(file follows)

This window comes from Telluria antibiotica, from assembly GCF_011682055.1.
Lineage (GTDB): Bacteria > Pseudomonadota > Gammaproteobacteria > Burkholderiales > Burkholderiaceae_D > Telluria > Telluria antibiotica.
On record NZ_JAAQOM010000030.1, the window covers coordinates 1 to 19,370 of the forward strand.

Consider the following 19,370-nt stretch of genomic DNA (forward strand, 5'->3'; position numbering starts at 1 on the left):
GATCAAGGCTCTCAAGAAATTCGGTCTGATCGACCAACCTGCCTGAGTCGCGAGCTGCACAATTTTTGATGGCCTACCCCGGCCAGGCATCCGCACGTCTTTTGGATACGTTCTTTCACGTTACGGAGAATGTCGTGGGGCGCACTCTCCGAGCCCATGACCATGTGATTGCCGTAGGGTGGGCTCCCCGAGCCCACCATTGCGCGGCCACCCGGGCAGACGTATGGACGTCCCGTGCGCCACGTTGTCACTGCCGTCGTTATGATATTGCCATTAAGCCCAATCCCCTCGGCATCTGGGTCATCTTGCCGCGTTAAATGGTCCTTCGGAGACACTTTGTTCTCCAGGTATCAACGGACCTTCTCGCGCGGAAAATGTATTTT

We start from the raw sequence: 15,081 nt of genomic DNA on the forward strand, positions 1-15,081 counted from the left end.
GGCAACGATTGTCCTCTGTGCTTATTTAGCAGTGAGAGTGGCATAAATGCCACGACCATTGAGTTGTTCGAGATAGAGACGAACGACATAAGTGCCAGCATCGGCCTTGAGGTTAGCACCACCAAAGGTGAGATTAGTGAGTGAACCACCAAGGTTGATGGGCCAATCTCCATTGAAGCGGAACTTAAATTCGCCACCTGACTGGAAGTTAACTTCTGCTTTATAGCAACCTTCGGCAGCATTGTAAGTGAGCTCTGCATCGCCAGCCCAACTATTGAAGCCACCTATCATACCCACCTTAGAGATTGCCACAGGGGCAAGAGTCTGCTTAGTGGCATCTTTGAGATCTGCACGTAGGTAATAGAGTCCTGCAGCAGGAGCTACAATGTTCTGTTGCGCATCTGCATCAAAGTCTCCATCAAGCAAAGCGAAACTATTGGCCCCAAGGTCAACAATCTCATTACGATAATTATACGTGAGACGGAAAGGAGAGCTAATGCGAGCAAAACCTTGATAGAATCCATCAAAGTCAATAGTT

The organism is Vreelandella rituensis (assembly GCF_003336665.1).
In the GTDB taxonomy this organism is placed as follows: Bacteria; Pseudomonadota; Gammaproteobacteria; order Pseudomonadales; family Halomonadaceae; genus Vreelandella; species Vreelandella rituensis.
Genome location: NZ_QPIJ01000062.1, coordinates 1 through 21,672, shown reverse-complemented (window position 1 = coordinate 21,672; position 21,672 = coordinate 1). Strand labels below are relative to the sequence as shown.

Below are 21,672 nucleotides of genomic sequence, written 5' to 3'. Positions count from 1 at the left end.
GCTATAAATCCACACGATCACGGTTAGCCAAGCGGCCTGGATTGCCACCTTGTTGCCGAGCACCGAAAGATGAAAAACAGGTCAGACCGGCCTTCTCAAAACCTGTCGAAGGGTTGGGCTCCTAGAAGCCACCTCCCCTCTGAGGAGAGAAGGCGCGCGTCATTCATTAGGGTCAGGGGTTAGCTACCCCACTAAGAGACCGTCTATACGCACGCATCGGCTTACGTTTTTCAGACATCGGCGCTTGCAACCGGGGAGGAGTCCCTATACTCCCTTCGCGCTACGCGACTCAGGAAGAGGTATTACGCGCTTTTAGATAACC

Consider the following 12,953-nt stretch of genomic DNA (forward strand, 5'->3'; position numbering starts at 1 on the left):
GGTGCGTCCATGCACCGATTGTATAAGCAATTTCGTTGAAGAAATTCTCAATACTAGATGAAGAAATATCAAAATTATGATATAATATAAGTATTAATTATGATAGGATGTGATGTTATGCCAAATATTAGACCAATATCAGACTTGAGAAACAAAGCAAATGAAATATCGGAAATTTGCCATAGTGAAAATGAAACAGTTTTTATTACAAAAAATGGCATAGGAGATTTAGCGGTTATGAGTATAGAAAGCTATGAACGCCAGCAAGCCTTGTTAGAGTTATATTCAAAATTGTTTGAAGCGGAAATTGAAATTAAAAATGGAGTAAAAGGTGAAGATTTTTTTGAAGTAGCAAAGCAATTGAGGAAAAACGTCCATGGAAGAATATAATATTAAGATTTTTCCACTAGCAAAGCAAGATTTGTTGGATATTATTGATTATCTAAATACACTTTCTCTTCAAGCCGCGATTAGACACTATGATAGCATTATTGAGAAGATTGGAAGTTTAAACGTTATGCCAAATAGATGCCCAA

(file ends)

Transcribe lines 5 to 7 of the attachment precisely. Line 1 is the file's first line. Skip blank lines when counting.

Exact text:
GATCAAGGCTCTCAAGAAATTCGGTCTGATCGACCAACCTGCCTGAGTCGCGAGCTGCACAATTTTTGATGGCCTACCCCGGCCAGGCATCCGCACGTCTTTTGGATACGTTCTTTCACGTTACGGAGAATGTCGTGGGGCGCACTCTCCGAGCCCATGACCATGTGATTGCCGTAGGGTGGGCTCCCCGAGCCCACCATTGCGCGGCCACCCGGGCAGACGTATGGACGTCCCGTGCGCCACGTTGTCACTGCCGTCGTTATGATATTGCCATTAAGCCCAATCCCCTCGGCATCTGGGTCATCTTGCCGCGTTAAATGGTCCTTCGGAGACACTTTGTTCTCCAGGTATCAACGGACCTTCTCGCGCGGAAAATGTATTTT

We start from the raw sequence: 15,081 nt of genomic DNA on the forward strand, positions 1-15,081 counted from the left end.
GGCAACGATTGTCCTCTGTGCTTATTTAGCAGTGAGAGTGGCATAAATGCCACGACCATTGAGTTGTTCGAGATAGAGACGAACGACATAAGTGCCAGCATCGGCCTTGAGGTTAGCACCACCAAAGGTGAGATTAGTGAGTGAACCACCAAGGTTGATGGGCCAATCTCCATTGAAGCGGAACTTAAATTCGCCACCTGACTGGAAGTTAACTTCTGCTTTATAGCAACCTTCGGCAGCATTGTAAGTGAGCTCTGCATCGCCAGCCCAACTATTGAAGCCACCTATCATACCCACCTTAGAGATTGCCACAGGGGCAAGAGTCTGCTTAGTGGCATCTTTGAGATCTGCACGTAGGTAATAGAGTCCTGCAGCAGGAGCTACAATGTTCTGTTGCGCATCTGCATCAAAGTCTCCATCAAGCAAAGCGAAACTATTGGCCCCAAGGTCAACAATCTCATTACGATAATTATACGTGAGACGGAAAGGAGAGCTAATGCGAGCAAAACCTTGATAGAATCCATCAAAGTCAATAGTT